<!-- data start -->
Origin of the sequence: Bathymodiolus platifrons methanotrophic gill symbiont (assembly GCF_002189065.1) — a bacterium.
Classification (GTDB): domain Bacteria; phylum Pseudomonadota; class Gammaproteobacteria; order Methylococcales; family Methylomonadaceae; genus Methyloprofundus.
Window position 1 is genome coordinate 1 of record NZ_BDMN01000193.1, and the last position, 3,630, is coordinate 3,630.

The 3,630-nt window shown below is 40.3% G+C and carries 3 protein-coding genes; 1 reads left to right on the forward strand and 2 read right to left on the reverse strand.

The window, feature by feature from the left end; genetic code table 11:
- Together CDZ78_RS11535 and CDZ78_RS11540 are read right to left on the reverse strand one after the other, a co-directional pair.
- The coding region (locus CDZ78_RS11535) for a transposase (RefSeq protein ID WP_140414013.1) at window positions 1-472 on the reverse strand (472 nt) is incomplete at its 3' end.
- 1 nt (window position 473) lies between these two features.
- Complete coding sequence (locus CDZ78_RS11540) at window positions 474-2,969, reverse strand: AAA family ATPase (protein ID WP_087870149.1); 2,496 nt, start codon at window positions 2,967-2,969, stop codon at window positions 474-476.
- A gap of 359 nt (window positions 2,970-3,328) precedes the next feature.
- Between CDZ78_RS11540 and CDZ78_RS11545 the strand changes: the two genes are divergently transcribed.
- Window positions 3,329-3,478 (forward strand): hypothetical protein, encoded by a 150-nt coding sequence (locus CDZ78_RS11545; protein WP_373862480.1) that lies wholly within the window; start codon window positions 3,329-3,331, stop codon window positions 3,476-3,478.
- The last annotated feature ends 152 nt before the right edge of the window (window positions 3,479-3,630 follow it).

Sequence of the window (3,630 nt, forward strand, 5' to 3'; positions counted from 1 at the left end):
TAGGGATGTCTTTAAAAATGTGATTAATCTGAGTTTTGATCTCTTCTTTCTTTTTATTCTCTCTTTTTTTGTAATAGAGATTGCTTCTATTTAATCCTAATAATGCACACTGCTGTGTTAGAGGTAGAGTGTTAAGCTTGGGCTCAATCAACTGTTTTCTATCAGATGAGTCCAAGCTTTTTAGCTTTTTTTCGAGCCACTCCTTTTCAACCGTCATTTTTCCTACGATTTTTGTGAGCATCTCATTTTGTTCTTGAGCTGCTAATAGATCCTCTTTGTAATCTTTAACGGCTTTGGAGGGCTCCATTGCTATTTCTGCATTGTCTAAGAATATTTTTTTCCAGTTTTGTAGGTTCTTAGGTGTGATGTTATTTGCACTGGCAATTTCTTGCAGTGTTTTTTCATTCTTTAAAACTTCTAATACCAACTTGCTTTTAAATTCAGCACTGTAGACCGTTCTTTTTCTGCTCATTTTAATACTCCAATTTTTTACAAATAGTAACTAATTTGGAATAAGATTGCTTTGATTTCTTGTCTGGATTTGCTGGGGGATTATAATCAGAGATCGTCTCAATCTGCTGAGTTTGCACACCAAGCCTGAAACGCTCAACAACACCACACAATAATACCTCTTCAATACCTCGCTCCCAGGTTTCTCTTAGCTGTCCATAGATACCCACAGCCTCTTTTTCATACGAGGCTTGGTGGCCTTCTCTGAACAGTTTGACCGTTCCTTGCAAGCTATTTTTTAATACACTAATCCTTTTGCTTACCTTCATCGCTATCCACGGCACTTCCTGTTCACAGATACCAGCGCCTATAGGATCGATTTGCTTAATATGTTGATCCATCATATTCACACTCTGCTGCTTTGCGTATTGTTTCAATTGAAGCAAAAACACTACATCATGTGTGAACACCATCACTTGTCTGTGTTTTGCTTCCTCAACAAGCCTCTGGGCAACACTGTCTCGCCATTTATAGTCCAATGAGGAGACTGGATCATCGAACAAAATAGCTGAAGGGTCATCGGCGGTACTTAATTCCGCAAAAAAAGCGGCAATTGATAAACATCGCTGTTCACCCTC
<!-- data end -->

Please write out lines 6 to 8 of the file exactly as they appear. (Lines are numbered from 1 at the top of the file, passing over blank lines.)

- Together CDZ78_RS11535 and CDZ78_RS11540 are read right to left on the reverse strand one after the other, a co-directional pair.
- The coding region (locus CDZ78_RS11535) for a transposase (RefSeq protein ID WP_140414013.1) at window positions 1-472 on the reverse strand (472 nt) is incomplete at its 3' end.
- 1 nt (window position 473) lies between these two features.